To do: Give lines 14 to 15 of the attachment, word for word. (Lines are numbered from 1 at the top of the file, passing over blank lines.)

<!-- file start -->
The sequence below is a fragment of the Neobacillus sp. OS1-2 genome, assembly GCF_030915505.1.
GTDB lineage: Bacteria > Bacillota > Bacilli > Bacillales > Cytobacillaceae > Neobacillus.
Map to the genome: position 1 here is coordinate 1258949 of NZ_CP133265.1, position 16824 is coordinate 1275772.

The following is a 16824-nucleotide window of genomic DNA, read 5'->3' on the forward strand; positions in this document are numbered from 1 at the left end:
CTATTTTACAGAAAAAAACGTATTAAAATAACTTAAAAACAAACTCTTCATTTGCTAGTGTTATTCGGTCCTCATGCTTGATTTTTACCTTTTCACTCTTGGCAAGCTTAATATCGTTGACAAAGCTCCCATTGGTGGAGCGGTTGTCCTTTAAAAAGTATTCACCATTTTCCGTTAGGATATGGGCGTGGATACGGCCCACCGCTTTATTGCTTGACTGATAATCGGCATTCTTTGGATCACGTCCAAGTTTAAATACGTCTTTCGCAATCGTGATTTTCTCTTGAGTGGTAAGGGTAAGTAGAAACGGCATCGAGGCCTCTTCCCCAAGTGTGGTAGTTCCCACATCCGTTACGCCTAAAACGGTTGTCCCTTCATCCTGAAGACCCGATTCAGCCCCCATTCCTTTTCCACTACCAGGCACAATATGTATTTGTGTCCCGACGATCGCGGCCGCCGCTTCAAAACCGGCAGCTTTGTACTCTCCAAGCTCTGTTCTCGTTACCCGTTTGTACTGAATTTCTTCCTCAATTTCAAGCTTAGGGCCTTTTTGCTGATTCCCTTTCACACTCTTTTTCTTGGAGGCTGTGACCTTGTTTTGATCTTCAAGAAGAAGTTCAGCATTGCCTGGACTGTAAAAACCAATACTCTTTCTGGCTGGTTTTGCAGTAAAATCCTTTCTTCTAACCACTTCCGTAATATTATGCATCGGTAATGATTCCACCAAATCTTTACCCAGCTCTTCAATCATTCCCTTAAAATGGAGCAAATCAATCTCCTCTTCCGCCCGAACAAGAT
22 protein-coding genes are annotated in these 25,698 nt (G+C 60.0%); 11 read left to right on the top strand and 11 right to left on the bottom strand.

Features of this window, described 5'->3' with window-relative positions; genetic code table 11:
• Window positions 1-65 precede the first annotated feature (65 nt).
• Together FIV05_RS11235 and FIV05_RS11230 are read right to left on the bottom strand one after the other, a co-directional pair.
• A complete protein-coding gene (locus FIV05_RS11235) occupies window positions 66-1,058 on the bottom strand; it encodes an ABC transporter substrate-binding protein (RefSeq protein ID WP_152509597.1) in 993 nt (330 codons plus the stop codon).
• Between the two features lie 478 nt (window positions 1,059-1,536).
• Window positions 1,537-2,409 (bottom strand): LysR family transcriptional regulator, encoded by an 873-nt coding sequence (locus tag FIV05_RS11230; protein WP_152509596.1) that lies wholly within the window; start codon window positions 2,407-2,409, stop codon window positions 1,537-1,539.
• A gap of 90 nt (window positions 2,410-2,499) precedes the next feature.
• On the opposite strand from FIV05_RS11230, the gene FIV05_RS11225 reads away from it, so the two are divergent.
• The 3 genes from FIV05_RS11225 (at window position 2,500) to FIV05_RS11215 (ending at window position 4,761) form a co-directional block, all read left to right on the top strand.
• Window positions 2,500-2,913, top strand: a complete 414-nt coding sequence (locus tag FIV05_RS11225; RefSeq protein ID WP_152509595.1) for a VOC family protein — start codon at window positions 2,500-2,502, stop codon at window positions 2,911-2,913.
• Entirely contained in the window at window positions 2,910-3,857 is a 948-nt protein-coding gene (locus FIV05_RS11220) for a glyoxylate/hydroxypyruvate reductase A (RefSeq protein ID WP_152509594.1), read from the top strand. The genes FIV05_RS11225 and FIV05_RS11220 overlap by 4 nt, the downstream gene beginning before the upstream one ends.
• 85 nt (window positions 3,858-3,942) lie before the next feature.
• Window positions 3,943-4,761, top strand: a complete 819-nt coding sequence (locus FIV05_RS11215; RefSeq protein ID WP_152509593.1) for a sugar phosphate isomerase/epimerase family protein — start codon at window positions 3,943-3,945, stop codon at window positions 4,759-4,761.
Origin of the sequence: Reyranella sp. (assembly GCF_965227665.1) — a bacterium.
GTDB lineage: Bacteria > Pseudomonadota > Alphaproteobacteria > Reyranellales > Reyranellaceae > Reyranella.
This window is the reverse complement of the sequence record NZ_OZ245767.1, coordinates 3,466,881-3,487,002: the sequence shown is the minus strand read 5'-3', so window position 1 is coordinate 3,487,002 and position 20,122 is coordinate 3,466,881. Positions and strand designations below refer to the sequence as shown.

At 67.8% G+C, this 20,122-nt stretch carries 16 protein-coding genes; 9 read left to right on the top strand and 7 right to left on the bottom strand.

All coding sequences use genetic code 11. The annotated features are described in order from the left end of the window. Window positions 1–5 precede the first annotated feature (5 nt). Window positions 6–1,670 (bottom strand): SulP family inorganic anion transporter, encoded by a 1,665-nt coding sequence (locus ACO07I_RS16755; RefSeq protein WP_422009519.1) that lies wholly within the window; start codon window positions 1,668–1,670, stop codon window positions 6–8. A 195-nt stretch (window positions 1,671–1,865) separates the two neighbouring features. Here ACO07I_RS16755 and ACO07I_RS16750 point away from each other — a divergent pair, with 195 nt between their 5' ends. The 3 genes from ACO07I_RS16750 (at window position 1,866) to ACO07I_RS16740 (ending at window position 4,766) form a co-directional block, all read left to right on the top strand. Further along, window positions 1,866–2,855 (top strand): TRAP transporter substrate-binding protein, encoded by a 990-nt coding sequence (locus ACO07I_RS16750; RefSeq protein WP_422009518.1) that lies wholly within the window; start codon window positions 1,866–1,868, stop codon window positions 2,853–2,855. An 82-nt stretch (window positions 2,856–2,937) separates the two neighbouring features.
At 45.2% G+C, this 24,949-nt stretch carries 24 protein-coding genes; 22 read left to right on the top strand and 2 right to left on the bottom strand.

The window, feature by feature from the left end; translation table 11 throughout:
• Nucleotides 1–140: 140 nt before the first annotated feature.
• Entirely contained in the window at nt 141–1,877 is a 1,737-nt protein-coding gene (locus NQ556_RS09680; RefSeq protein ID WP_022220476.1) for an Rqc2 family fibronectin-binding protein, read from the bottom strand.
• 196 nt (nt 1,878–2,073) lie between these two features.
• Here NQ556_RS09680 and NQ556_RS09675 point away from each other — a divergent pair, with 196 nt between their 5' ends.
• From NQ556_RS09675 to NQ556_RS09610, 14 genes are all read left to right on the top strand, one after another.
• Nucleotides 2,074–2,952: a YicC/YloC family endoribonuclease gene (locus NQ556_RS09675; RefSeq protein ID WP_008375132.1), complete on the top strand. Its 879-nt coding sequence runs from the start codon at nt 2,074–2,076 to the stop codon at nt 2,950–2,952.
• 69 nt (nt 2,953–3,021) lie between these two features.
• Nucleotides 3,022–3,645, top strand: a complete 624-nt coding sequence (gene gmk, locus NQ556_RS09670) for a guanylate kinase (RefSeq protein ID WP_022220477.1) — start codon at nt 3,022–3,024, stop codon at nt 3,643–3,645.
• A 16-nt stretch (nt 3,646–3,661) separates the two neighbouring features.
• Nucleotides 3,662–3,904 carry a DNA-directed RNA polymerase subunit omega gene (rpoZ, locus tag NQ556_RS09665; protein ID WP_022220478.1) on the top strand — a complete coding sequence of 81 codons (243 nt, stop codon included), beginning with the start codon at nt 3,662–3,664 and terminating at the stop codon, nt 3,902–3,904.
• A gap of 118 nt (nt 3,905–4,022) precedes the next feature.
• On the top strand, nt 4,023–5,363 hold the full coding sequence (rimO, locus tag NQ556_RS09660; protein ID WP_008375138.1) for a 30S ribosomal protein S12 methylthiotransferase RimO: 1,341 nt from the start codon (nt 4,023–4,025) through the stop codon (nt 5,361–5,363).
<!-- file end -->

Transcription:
• On the opposite strand from FIV05_RS11230, the gene FIV05_RS11225 reads away from it, so the two are divergent.
• The 3 genes from FIV05_RS11225 (at window position 2,500) to FIV05_RS11215 (ending at window position 4,761) form a co-directional block, all read left to right on the top strand.